Based on the published data, β-arrestins are ubiquitously expressed, and canonically act on the GPCR desensitization and internalization. Recently, the uncanonical function of β-arrestins, serving as signal transduction scaffolds for numerous pathways, has come to light . Jiang et al.  have found that β-arrestin2 attenuated LPS-induced liver injury by inhibiting TLR4/NF-κB pathway. β-arrestin2 was also involved in macrophages to modulate the enhanced inflammatory response during myocardial infarction, indicating β-arrestin2 might have a role in the M2 transition . Gao et al.  also observed that β-arrestin2 directly interacted with IκBα to modulate the activation of NF-κB. β-arrestin2, as an important negative regulator of inflammatory cascade, might become an indispensable intermediate between OXT-OXTR system and NF-κB signaling in macrophages. In our research, we observed that β-arrestin2 participated in the modulation of p65 or STAT6 phosphorylation induced by LPS or IL-4 after the activation of OXTR. The discovery that β-arrestin2 is involved in regulating macrophage polarization is extremely innovative and attractive. The last but not the least, further researches are urgently desired to explore the underlying mechanisms accurately.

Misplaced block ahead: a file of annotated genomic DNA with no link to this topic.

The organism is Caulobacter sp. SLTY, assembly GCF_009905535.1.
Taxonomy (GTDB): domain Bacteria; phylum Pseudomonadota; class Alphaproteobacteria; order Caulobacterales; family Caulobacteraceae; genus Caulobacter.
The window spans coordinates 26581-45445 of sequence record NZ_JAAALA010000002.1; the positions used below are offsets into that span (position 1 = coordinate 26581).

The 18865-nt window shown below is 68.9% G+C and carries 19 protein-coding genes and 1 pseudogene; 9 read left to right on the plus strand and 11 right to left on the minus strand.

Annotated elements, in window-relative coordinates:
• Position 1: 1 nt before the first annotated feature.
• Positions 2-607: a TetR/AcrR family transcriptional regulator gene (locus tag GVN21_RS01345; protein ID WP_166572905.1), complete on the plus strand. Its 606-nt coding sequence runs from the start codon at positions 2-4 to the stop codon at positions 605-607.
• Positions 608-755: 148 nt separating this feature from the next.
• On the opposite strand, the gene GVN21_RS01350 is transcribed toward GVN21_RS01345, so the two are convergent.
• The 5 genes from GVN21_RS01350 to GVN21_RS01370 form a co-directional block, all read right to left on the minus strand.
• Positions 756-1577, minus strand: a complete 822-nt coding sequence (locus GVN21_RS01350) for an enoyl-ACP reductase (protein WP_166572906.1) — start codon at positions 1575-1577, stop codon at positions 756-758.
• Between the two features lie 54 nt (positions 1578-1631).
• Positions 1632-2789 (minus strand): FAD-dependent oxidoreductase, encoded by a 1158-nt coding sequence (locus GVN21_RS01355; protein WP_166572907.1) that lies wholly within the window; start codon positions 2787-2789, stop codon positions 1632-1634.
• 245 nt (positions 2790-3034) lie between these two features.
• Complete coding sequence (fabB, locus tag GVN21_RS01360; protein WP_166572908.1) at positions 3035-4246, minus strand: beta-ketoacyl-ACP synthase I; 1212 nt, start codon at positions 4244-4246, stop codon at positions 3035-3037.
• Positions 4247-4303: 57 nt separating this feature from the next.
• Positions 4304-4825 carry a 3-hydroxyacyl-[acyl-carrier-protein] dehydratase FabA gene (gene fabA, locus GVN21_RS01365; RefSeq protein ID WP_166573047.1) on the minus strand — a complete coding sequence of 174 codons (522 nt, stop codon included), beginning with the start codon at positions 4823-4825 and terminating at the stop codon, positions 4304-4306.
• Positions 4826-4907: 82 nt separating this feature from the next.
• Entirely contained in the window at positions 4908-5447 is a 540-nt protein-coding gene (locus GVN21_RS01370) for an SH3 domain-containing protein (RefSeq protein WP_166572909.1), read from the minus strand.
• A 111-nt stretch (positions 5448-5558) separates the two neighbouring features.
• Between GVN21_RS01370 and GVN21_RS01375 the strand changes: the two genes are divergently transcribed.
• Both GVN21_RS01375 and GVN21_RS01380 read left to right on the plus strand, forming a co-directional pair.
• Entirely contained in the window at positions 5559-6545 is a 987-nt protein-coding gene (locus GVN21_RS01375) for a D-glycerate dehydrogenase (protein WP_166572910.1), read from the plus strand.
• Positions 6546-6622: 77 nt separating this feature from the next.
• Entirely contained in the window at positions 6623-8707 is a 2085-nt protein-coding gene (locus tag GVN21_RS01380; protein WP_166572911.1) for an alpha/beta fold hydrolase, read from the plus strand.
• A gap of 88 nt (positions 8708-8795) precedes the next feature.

Consistent with the findings in vitro, we first established OXTR macrophage-deficient mice and found those conditionally deficient mice were more susceptible to DSS intervention and had a lower percentage of M2-like macrophages in the colon compared with the wild-type mice. When OXTRs were conditionally deleted on macrophages, the colonic macrophages stimulated by DSS showed enhanced proinflammatory properties with higher levels of IL-1β, IL-6 and iNOS, and lower levels of CD206 and Arg1. Therefore, regulation of the intestinal macrophages balance is a potential target for IBD intervention. Numerous researches revealed that oxytocin exerted anti-inflammatory effect in different organs [17,50]. In the intestine, oxytocin is produced by the enteric nervous system (ENS) and the concentration of oxytocin increases in the serum and colon during colitis (Supplementary Figure S5). Szeto et al.  found that under inflammatory stimulation, the expression of OXTRs increased in cultured human and mouse macrophages, responding as an acute phase protein. In the early phase of sepsis, the level of oxytocin in plasma is up-regulated, which diminishes the release of TNF-α, IL-1β, and nitrite in macrophages. Our previous studies demonstrated that oxytocin administrated by intraperitoneal injection alleviated DSS-induced colitis in mice by triggering prostaglandin E2 (PGE2) release of intestine epithelial cells . Welch et al.  also reported that the OXTR-deficient mice were more susceptible to TNBS- and DSS-associated colitis compared with their wild littermates according to clinical and histological damage scores. This was mainly caused by the increased macromolecular permeability of the GI mucosa, although the underlying mechanism was unknown. All the findings above indicated that oxytocin contributed to the elimination of inflammation and restoration of the intestinal homeostasis. As illustrated above, we hypothesize there exists a bidirectional interaction between macrophages and the oxytocinergic neurons in the intestine. Oxytocin, as the interplay between the ENS and the intestinal immune system, especially the macrophages, participates in monitoring the intestinal homeostasis and might become an intriguing therapeutic target for relieving immune diseases and injuries.